Amping and amplification in dB gain voltage power amplifier electronics - sengpielaudio
Deutsche Version UK-flag s/w - sengpielaudio D-flag - sengpielaudio
Amplifier  Conversion - Gain / Loss
Gain means signal strength (amplitude) or amplification.
In audio we use only voltage amplification. Forget the power.

The amplification factor, also called gain, is the extent to which an active device boosts the strength of a signal.
The damping factor, also called loss, is the extent to which a passive device reduces the strength of a signal.
Amplification means voltage ratio
V2 / V1 = Vout / Vin, and voltage gain in dB = 20 × log (V2 / V1).

Convert  Decibels to Voltage  Gain / Loss

Gain in decibel (+dB)
Loss in decibel (−dB)

Voltage Ratio Gain
Voltage Ratio Loss


● Convert Voltage Gain / Loss to Decibels ●

Voltage Ratio Gain
Voltage Ratio Loss

Gain in decibel (+dB)
Loss in decibel (−dB)


• Voltage and Gain •

Enter any two values - the third will be calculated.

 Reference voltage V0 
Measured voltage V 
Gain G or LV  dB
Voltage Ratio and Voltage Level Formula Voltage Level
V0 = 1 Volt

Amplification and Damping

To use the calculator, simply enter a value.
The calculator works in both directions of the

Gain factor v = V2V1 (ratio)
for field sizes, e.g. voltage
 ↔  Amplification level L  
voltage level
Formula Factor   Formula Amplification
0 dB = voltage gain v = 1

Gain and Loss

Gain is:
1) A knob usually found at the top of each input channel on the sound board, used
to set input levels of the separate channels to relatively equal positions.
2) The amount of increase in audio signal strength, often expressed in dB.

Gain:The measure of how much a circuit amplifies a signal. Gain may be stated as
a ratio of input to output voltage,current or power, such as a voltage gain of 4, or a
power gain of 2, or it can be expressed in decibels, such as a line amplifier with a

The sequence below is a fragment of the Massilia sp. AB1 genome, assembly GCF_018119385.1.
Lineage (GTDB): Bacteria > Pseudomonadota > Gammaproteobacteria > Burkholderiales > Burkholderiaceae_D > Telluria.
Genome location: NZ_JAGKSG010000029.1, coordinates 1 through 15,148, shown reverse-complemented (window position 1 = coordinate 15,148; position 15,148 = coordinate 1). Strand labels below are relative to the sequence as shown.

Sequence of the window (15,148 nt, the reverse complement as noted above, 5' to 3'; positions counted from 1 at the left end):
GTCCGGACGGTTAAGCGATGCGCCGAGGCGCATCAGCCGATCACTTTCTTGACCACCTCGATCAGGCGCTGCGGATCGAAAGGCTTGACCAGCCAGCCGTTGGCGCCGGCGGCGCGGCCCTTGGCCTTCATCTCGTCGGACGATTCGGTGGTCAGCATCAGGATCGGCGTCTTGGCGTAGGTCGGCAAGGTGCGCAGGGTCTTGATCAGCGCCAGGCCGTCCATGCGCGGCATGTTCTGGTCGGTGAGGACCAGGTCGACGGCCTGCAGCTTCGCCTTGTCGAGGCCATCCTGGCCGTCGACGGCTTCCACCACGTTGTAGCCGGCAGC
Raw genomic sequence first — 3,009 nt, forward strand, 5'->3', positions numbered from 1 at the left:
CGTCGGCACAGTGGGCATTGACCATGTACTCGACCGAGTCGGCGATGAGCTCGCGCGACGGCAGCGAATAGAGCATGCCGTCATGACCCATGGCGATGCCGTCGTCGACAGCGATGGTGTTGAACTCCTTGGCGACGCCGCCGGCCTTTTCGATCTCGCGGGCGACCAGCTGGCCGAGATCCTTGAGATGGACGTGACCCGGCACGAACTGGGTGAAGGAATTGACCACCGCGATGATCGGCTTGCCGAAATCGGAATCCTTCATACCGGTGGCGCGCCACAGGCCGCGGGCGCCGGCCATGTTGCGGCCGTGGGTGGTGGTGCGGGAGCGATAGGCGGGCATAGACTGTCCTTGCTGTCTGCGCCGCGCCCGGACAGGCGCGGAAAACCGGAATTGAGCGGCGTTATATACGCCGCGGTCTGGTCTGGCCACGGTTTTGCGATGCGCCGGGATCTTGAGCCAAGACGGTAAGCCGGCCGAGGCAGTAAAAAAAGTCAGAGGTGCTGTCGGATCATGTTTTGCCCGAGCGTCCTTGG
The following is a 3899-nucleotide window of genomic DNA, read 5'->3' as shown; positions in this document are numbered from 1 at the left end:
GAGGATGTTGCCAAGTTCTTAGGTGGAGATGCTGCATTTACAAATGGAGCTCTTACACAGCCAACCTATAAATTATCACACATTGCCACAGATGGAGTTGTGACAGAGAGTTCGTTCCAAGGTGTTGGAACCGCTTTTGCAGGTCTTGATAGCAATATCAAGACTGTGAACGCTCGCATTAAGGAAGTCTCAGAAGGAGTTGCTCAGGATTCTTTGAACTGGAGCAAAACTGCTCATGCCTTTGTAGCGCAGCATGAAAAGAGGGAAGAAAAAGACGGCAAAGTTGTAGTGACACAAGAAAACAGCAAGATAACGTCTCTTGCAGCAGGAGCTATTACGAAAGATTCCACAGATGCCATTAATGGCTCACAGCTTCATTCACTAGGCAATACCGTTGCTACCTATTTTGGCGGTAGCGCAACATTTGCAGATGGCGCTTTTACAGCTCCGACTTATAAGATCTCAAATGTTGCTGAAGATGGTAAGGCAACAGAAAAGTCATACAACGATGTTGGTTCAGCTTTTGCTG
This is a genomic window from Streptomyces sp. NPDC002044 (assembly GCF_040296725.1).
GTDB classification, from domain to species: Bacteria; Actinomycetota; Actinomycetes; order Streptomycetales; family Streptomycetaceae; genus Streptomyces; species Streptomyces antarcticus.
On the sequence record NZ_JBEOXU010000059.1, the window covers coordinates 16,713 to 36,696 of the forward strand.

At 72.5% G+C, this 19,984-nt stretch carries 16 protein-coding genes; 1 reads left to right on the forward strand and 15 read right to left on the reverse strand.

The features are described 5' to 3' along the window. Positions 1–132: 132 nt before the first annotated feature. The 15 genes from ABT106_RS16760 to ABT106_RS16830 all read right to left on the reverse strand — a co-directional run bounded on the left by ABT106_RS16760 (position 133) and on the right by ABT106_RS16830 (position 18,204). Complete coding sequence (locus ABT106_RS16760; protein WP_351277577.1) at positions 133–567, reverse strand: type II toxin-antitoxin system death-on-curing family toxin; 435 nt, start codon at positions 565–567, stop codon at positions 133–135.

gain of 10 dB.

Conductive Hearing Loss: a loss of sensitivity to sound, resulting from an
abnormality or blockage of the outer ear or the middle ear. The most common
cause of conductive hearing loss is middle ear fluid or infection. Other causes
include wax build-up in the ear canal, a hole in the eardrum, or damage to the tiny
bones of the middle ear.

Gain or Loss: These are reciprocal numbers; they will be given in several ways.
Usually it is expressed as a ratio. It can be stated as ratio of the primary to
secondary impedances of an audio transformer.
This is given by gain or loss = formula 1
This voltage can also be expressed in dB as well.
It is given by the formula: formula
also voltages across the primary and secondary.

dB (decibel): A technique for expressing voltage,power, gain, loss, or frequency in
logarithmic form against a reference.Typical references include volts, watts or Hz.
DeciBels are calculated using the expression: Level in decibel L = 20 × log (x/y) or
L = 10 · log (x/y).

Voltage Controlled Attenuator (VCA):
Similar to a voltage controlled amplifier except that the amplifier will, with no control
voltage sent to it, have no gain and no loss; as an increasing control voltage is sent
to it, the amplifier reduces gain, causing an amplitude loss of signal strength.

Sound level, loudness, and sound pressure are not the same things.
There are variations in individual perception of the strength of sound.
The sound pressure measured twice as much gives 6 dB more level.